It's one of those pithy little quotes which reveals so much about our two cultures. The average Briton considers anything more than a 45 minute trip a bit of a schelp, whereas Americans will seemingly drive half a day just to get some ribs from that one place they like. Conversely, I went to school opposite a church which pre-dated Columbus's invasion of North America - and I doubt that was the oldest church in the town!
But who said it first? Oh, there are a variety of sites online which will swear that it's a modern author. But let's see if we can find a quote from the last century.
Back in 1999, Neil Gaiman was interviewed in Locus Magazine and said:
England has history; Americans have geography. Which goes back to that joke, ‘America is a country where 100 years is a long time, and England is a country where 100 miles is a long way.’ Both of those things are true on many levels. There really isn’t a great English road trip tradition, because in three or four days, you’ve done it all. Whereas in America, the idea of the road trip is this magnificent long slog.
So it was already an establish trope by the tail-end of the millennium - as can be seen in Billboard Magazine's October 1998 edition.
Diana Gabaldon published "Drums of Autumn" in 1996. She's often cited as the origin of the quote.
Travelling back a bit further, there's a Usenet post from 1995 where 'Mike "from the US, but my wife is from Scotland" Bartman' says:
It appears that the difference between the US and the UK is that in the UK 100 miles is a long way, and in the US 100 years is a long time... ;^)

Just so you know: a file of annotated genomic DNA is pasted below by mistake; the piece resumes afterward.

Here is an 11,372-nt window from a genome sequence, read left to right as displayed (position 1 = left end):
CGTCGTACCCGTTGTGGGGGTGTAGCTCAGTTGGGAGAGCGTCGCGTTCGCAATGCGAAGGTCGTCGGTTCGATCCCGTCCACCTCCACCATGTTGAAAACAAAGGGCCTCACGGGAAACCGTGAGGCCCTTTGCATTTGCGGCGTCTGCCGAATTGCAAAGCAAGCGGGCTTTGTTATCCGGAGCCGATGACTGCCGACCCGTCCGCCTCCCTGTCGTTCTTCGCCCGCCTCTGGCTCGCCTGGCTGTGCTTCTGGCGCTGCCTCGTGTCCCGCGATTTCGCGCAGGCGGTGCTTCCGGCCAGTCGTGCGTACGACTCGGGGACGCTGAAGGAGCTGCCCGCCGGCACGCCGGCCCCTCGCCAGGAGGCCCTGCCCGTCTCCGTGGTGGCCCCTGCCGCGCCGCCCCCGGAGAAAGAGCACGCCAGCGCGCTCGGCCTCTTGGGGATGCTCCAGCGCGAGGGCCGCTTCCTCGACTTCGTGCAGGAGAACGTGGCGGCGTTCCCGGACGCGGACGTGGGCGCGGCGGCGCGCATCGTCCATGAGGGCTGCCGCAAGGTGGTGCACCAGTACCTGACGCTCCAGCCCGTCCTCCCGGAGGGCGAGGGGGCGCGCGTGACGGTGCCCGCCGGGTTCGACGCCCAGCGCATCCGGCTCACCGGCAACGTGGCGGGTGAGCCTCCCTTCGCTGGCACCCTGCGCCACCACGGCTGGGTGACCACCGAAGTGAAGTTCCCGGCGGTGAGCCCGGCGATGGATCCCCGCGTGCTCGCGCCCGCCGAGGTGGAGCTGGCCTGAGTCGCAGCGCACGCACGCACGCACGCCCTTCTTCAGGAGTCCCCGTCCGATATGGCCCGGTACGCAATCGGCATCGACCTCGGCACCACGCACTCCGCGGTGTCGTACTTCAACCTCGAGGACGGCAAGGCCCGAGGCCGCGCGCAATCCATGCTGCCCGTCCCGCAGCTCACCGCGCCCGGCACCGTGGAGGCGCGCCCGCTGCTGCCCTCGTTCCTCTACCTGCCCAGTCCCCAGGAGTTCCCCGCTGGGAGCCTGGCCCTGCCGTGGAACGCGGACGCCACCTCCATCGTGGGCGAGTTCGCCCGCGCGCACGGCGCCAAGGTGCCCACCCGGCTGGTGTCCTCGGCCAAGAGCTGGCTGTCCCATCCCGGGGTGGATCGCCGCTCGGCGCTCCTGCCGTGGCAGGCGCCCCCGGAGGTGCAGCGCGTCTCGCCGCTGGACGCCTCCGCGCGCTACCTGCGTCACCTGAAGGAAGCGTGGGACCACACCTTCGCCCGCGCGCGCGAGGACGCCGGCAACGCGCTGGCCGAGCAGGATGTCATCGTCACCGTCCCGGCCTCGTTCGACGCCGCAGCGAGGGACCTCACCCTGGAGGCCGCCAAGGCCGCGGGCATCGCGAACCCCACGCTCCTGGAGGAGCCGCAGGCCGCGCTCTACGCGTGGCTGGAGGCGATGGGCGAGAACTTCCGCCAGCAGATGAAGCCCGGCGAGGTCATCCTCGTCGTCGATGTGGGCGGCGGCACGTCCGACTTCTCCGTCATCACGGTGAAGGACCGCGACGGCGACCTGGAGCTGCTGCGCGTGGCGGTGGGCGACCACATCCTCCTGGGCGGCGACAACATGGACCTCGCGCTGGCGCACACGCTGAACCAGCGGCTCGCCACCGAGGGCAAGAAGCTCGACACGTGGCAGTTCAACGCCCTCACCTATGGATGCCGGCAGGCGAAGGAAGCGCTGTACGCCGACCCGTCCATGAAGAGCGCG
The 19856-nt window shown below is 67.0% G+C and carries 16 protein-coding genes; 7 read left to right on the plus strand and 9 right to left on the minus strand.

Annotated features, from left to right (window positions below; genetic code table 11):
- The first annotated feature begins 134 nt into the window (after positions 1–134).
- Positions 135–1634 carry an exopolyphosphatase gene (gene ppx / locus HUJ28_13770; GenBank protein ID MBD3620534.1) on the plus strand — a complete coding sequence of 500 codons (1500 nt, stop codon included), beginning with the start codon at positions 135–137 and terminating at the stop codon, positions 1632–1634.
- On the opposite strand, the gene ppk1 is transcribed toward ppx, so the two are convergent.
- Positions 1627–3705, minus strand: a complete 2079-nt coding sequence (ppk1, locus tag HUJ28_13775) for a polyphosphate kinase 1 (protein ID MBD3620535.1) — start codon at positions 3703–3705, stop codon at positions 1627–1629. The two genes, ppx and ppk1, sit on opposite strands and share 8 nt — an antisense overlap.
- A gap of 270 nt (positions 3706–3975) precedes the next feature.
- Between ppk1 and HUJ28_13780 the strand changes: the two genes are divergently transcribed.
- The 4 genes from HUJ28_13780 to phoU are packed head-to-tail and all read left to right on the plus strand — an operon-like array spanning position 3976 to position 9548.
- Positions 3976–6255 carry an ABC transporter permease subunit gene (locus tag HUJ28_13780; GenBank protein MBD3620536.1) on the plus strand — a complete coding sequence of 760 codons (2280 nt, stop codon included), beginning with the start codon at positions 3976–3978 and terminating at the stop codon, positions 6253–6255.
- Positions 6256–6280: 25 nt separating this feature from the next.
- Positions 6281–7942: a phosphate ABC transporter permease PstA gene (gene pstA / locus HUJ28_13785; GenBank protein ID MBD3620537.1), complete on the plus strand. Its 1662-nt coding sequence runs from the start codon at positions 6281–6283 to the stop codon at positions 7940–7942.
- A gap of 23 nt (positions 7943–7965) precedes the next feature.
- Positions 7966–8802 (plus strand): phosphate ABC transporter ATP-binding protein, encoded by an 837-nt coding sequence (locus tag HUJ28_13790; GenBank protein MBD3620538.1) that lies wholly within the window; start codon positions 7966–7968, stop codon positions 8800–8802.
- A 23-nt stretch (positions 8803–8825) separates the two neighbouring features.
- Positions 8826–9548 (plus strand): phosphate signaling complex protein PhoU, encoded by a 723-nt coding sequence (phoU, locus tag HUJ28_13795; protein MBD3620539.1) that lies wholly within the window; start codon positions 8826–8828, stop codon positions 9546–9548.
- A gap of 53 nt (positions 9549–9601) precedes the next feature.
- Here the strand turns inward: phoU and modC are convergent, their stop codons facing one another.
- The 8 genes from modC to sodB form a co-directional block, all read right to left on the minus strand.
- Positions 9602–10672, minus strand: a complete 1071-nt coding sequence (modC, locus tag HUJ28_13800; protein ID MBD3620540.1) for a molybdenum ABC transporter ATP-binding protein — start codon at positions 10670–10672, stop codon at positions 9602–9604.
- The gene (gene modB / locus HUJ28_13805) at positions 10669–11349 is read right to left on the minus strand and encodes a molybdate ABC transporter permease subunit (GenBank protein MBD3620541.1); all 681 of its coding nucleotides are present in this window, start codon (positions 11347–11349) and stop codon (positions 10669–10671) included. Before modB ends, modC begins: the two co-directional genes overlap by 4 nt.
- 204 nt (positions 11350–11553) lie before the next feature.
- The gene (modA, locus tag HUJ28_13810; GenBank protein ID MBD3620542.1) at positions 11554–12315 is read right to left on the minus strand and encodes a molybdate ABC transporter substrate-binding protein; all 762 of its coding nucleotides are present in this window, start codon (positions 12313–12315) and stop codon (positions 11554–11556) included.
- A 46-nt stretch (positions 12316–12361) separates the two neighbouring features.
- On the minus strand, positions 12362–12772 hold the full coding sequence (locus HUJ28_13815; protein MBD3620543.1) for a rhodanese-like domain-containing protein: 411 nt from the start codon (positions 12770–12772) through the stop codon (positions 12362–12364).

There's quite a few Usenet posts with that phrase, but I couldn't find any before the mid 90s.
In 1992, Benjamin Jones wrote a column in "EUROPE, The Magazine of the European Community" (ISSN 0191-4545)
But the earliest I can reliably trace it back is a book from 1991 called "The Changing context of social-health care : its implications for providers and consumers". It in, Emily Friedman wrote a paper called "Patients as Partners: The Changing Health Care Environment" which talks, in part, about the litigious nature of American consumers of health services. She writes:
Who was this "Simon"? Is he a real or imagined interlocutor? Did he originate this mot juste? Given the passage of time, it's probably impossible to find out.
That claims to be from 1988 - but there doesn't appear to be an archive of the
HUMOR@UGA.CC.UGA.EDU listserve that I can find.
However, it does turn up in the venerable TextFiles:
It looks like "Fraser" at DEC sent that via UUCP to (for those of you not familiar with the now obsolete "Bang Path Notation) funny at looking via University of Waterloo's math department. Whereupon Brad Templeton probably re-circulated it to Usenet's "rec.humor.funny".
And that's as far back as I can trace it. Early Internet history is either mouldering on a set of tapes somewhere or completely lost. Google Books and Archive.org don't show the phrase appearing any earlier. But perhaps your research skills are better than mine?
Can you find an earlier reference? If so, please stick a comment in the usual box.